It emerges in all processes of radical transformations. It becomes strong, however, only in the last stages of dissolution of a society, when people think that they are veering into chaos. People try to escape the present by going to the past, thinking that nothing could be done with the existing society except destroying the forces that are dissolving it—which, in the old times were capitalism and democracy, and today are the western customs and mores expanded to the Middle East through all the channels of connectivity.

It is not by chance that countries in the region forbid all forms of communications with the West, including movies, television and radio, and that they want to reestablish a form of state that disappeared so long ago—the caliphate, which aimed at controlling the entire world and imposed religious authority on every aspect of life. For the fundamentalists, the enemy is change.

Disillusionment with democratic capitalism

As the problems of adjustment increase, disillusionment with democratic capitalism is spreading all over the world. Problems that are attributable to the turmoil of the changes are blamed on “the system.”

Many of the formerly communist countries (including China and Russia), which were widely expected to become democratic when they liberalized their economies, are hailing their nondemocratic systems as more effective than democracy, and many people are listening. Many Latin American countries that seemed to have become democratic have fallen back into their old populist regimes.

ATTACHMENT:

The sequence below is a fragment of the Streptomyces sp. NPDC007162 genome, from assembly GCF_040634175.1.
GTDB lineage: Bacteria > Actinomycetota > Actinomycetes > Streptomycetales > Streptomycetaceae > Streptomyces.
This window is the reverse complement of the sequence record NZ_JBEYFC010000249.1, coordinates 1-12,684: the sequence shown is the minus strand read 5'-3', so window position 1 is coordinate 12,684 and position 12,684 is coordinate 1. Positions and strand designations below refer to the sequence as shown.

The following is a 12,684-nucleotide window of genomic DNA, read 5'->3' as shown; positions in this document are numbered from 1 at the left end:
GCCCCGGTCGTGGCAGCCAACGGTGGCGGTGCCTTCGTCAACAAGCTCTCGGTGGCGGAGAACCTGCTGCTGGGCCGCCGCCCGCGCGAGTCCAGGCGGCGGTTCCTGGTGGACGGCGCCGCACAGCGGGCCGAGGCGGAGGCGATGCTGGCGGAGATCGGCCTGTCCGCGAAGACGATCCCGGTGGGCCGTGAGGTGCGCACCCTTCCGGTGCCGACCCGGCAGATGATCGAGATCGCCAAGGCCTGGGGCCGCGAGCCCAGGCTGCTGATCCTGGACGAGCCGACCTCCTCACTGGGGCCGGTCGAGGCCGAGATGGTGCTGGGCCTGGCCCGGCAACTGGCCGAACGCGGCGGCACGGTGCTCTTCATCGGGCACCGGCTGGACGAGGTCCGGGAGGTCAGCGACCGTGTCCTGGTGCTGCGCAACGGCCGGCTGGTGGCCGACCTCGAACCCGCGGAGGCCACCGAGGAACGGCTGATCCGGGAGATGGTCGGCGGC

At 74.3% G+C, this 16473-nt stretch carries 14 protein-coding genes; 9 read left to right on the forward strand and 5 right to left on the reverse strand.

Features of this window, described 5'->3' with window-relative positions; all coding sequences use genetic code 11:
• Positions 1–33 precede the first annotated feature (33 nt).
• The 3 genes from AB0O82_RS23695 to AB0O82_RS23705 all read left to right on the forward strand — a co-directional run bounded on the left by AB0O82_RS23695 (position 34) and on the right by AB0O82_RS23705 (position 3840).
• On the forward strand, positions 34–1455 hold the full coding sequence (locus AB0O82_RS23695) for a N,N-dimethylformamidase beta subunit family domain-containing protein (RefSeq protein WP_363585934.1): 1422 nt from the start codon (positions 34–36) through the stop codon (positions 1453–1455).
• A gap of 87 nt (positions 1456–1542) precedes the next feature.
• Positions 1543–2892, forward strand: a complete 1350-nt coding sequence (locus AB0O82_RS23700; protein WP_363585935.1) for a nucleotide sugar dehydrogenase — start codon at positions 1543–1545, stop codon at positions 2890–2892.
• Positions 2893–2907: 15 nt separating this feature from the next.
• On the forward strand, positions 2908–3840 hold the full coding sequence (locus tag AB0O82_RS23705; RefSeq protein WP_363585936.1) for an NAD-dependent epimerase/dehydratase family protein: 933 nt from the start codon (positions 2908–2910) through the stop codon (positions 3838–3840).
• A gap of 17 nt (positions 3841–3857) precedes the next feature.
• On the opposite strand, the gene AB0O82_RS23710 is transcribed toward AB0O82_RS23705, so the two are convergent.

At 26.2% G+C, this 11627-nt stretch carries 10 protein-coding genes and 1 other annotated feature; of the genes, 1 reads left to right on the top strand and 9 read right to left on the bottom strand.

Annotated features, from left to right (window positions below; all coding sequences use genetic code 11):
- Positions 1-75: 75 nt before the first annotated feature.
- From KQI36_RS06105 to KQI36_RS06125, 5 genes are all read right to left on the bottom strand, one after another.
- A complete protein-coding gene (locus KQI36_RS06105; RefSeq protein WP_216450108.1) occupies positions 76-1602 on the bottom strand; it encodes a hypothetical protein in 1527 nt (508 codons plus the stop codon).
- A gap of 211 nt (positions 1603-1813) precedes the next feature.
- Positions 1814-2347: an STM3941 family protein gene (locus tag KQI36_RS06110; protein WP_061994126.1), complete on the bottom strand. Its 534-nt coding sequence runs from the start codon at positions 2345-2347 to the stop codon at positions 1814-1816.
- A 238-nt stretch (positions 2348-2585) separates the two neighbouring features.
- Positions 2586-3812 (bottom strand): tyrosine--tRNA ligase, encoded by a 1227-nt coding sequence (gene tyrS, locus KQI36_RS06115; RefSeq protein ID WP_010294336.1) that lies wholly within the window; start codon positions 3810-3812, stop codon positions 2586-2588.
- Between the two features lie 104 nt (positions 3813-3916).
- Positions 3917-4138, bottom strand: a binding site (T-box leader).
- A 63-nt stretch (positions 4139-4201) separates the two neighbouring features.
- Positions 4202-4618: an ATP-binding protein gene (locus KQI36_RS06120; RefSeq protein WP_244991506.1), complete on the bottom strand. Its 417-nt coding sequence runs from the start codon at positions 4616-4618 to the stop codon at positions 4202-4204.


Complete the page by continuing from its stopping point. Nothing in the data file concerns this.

Calls for more control of the state over the economy to prevent changes from taking place have become more common all over the world: stop globalization, stop job exports, stop bankruptcies, stop competition from abroad, stop everything that would threaten our position of comfort. To stop all these and other things, governments have to become more authoritarian and democracy must then suffer.

The invasive great power

Russia’s annexation of parts of Georgia and Ukraine brought back another monster that we thought had disappeared between the 1930s and the 1940s—the territorially acquisitive authoritarian Great Power. Well into the twentieth first century, Putin’s Russia behaved in the same predatory way as Hitler’s Germany had done with Czechoslovakia, Austria and Poland in the late 1930s. Along with these territorial attacks, the possibility of new wars between great powers came back as well.